Things You Might Not Know About Chlorine

The distinctive smell of chlorine wafting through the air is something most people can identify with. Usually originating from a nearby swimming pool, the sharp scent of chlorine cuts through the air, conjuring images of sparkling, clear pools of water that are just too tempting not to take a dip in, especially in hot summer days, but as much as chlorine works in our favour to keep water clean and even aid the overall function of the human body, it also has adverse effects on our skin and health.


The Benefits of Chlorine

So what is chlorine exactly? Produced from naturally occurring ordinary salt minerals, chlorine is a chemical element that sustains plants and animals with essential nutrients. Besides playing a key role in supporting the environment, chlorine is also responsible for providing clean water for millions of people around the world. The chemical is apt at disinfecting water and eliminating water borne diseases that can kill us. Swimming pools aren’t the only public places that use chlorine. Hospitals, restaurants, hotels and other public places utilise chlorine to combat a wide range of life-threatening germs and bacteria. Restaurants for instance, depend on chlorine bleach and chlorine-based products to fight potentially lethal bacteria including the dreaded Salmonella and E.coli by using it when processing food and to clean surfaces used to prep food. Additionally, chlorine has also been used to produce life-saving drugs.

Benefits for the Human Body

One interesting fact that you might not be aware of is that chlorine is also found in the human body, more specifically, in our blood, bones and skin. It upkeeps our digestive and immune systems and maintains the peak function of our central nervous system. Chloride is the main building block of hydrochloric acid, or more commonly known as stomach acid. Hydrochloric acid is essential for aiding the enzyme pepsin to the breakdown proteins and destroy germs that bind themselves to the food we consume. In our immune system, chlorine fights off infections in the body. Typically, when an infection rises in the body, white blood cells get activated and combat the infection. Hypochlorite, a chlorine-containing compound is a disinfectant found in white blood cells, they work to either attack the germs or aid in the activation of other germ fighting agents in the body to counter the infection.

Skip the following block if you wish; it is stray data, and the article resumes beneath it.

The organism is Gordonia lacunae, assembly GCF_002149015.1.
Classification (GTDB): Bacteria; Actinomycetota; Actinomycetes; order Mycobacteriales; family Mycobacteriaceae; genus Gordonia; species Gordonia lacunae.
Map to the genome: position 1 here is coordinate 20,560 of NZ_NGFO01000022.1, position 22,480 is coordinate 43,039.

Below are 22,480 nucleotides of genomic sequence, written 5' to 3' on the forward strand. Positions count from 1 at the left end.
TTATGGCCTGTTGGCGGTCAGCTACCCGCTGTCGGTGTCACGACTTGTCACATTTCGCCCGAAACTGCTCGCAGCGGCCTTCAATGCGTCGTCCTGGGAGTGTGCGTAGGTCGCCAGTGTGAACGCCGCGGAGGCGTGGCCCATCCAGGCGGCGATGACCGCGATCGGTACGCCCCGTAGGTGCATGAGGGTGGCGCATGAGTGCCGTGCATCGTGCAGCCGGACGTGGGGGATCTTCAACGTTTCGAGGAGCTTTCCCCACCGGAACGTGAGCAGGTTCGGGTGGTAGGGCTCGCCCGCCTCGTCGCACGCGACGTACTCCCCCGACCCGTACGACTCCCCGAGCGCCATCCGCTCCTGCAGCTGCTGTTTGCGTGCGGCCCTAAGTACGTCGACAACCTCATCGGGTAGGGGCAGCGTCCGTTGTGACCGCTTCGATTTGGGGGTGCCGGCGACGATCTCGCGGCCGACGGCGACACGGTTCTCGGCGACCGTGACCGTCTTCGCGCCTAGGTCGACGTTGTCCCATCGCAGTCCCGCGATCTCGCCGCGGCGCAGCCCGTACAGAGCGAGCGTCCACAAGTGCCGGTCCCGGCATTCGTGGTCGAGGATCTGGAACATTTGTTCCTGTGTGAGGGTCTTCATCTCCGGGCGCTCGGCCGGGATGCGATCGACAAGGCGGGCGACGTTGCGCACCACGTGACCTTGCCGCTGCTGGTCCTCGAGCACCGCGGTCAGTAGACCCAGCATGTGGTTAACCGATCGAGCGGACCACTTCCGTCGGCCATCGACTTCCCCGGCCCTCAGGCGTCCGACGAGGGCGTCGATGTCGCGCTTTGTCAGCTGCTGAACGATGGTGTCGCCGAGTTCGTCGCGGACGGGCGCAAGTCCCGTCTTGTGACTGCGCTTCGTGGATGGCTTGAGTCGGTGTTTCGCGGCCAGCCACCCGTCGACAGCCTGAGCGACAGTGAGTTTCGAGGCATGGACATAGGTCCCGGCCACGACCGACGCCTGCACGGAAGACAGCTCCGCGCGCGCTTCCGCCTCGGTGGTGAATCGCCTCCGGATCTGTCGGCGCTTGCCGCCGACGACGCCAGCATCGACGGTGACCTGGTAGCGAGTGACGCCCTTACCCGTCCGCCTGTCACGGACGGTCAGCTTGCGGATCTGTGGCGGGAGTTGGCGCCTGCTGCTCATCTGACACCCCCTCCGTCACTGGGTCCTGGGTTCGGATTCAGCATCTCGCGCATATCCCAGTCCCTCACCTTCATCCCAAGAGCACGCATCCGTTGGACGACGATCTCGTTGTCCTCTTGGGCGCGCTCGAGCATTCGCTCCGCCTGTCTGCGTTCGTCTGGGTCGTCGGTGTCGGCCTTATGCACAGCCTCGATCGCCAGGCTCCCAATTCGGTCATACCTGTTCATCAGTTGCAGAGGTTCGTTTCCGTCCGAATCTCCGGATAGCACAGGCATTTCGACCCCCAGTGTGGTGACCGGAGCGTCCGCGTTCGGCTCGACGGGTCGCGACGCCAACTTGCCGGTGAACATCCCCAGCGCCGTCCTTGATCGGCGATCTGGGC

Drawbacks of Chlorine

With so many positive attributes, it must come as a surprise that prolonged exposure to this life-saving chemical compound can give rise to a number of skin conditions. If you have sensitive skin, keep your contact with places or products steeped in chlorine to a minimum as it could easily lead to dry and flaky skin. This could mean shorter trips to the public pool, limited (bare skin) contact with household cleaning products. Exposure to chlorine products have a higher chance of exacerbating predisposed skin conditions like eczema and other skin conditions. If that’s not troubling enough, many experts claim that chlorine can lead to premature ageing over a period of time. Skin pores open up when it comes in contact with water, so if you are submerged in a public pool long enough, chlorine will strip away your natural oils (sebum), leaving your skin to dry and crack. This, in turn, will cause wrinkling in the skin.

In addition to dry skin, your skin also becomes susceptible to chlorine rashes, which appear on sensitive skin when exposed to chlorine. Pools with a higher chlorine content have the potential to cause eye irritations and even trigger asthma. The vapours of newly or highly chlorinated water can escape from the water and as you inhale the air, cause irritation in the nose and lungs.


Protection Against Chlorine

Protecting your skin from chlorine is not that complicated. For one, hit the showers right after getting out of the pool. Avoid using harsh soaps on your face as this will only worsen dry skin. Use a mild cleanser on your face instead, this will gently remove any remaining chlorine residue on your skin. After patting dry, moisturise yourself with a lotion or a serum; applying a moisturising agent on slightly damp skin will keep the moisture sealed in the skin. If you are already suffering from skin issues, avoid all contact with chlorine. The last thing you would want is for your eczema, psoriasis or acne to flare up.

If your skin is sensitive enough to suffer from chlorine rash, try applying petroleum jelly, like Vaseline on areas that get affected by chlorine before entering the water. This is essentially create a barrier between your skin and the chlorine coming in contact with your skin.


Under the Surface

In a sense, chlorine is a double-edged sword, it keeps us safe from microscopic threats, but at the same time it has adverse effects on our skin, hair and eyes. If your skin is sensitive to chlorine, ensure that you are taking pre-emptive measures to prevent and protect yourself from prolonged exposure to the harsh chemical.